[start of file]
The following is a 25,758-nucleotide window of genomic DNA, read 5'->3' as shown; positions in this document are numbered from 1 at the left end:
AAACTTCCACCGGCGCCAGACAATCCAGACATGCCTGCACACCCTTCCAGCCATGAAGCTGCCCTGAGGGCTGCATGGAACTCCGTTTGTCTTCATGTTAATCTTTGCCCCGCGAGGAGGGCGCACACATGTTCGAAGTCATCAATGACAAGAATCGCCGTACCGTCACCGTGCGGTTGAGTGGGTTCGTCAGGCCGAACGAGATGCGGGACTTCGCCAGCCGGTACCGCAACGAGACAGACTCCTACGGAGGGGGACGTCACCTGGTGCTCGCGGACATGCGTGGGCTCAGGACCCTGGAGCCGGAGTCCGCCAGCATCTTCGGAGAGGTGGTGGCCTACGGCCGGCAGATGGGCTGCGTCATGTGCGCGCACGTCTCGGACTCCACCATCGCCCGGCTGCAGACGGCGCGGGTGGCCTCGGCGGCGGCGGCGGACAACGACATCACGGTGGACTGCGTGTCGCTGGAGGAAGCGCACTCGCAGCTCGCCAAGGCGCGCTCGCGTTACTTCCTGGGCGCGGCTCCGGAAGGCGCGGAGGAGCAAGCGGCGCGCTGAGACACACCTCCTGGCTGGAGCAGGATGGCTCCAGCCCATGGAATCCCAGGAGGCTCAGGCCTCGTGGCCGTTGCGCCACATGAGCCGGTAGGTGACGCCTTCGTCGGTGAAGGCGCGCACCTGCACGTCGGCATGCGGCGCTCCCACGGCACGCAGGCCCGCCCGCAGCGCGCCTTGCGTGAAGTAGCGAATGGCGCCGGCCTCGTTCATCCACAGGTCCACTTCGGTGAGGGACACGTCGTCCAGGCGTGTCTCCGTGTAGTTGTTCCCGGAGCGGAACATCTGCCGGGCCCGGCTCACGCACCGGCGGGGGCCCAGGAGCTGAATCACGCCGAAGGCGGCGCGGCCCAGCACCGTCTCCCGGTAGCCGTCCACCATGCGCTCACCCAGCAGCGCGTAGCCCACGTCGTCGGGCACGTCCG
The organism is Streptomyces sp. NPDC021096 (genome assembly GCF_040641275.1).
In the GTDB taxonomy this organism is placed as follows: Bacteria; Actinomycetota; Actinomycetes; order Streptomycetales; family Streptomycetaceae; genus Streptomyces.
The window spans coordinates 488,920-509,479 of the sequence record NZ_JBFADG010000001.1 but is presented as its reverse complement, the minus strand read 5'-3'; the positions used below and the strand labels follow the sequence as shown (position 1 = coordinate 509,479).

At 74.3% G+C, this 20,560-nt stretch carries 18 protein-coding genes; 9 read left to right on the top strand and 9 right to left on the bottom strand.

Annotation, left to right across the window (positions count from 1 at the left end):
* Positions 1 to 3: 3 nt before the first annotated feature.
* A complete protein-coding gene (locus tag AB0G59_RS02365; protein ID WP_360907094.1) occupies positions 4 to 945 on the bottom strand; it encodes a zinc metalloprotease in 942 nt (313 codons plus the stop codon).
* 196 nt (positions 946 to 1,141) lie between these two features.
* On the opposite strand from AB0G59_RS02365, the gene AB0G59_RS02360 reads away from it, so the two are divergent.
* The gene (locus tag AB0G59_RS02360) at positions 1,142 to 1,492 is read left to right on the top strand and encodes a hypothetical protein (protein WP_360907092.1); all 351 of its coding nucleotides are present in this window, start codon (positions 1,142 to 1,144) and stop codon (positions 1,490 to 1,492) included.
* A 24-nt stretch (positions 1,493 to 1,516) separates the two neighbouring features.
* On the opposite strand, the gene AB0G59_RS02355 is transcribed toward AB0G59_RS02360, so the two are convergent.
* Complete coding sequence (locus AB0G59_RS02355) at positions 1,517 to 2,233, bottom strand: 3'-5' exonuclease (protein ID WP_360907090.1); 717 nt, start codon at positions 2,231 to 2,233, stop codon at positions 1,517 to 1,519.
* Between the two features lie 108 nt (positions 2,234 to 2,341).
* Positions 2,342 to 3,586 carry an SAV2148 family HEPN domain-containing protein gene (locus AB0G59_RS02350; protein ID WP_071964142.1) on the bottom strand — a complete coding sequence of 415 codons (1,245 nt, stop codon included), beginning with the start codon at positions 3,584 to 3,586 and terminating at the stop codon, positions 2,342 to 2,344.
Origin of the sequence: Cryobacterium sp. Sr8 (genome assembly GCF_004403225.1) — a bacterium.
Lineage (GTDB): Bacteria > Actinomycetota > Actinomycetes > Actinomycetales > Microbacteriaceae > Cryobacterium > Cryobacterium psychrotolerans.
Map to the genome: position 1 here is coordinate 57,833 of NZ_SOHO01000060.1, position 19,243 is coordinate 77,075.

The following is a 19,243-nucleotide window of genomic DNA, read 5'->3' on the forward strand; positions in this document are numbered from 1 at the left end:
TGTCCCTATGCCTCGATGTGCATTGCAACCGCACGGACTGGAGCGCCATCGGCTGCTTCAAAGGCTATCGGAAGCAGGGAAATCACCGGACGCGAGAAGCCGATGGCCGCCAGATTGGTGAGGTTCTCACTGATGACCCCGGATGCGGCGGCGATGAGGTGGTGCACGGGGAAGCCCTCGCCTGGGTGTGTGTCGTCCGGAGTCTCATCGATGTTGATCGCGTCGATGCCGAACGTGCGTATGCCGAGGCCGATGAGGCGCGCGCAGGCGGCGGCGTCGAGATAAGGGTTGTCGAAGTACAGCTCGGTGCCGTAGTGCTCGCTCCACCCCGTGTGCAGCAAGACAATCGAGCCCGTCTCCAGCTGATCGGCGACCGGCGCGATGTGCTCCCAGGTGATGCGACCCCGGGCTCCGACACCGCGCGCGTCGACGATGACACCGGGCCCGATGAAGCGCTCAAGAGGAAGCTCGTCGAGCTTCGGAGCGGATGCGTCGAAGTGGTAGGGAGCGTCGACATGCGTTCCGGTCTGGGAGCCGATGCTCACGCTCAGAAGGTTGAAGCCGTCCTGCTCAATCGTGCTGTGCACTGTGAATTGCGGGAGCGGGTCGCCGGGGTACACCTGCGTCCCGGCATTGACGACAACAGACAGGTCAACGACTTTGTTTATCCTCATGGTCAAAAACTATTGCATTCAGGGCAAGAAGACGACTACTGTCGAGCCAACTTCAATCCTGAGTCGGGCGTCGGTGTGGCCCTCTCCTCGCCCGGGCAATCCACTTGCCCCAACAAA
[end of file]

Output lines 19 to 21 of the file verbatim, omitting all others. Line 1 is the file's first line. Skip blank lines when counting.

Lineage (GTDB): Bacteria > Actinomycetota > Actinomycetes > Actinomycetales > Microbacteriaceae > Cryobacterium > Cryobacterium psychrotolerans.
Map to the genome: position 1 here is coordinate 57,833 of NZ_SOHO01000060.1, position 19,243 is coordinate 77,075.

The following is a 19,243-nucleotide window of genomic DNA, read 5'->3' on the forward strand; positions in this document are numbered from 1 at the left end: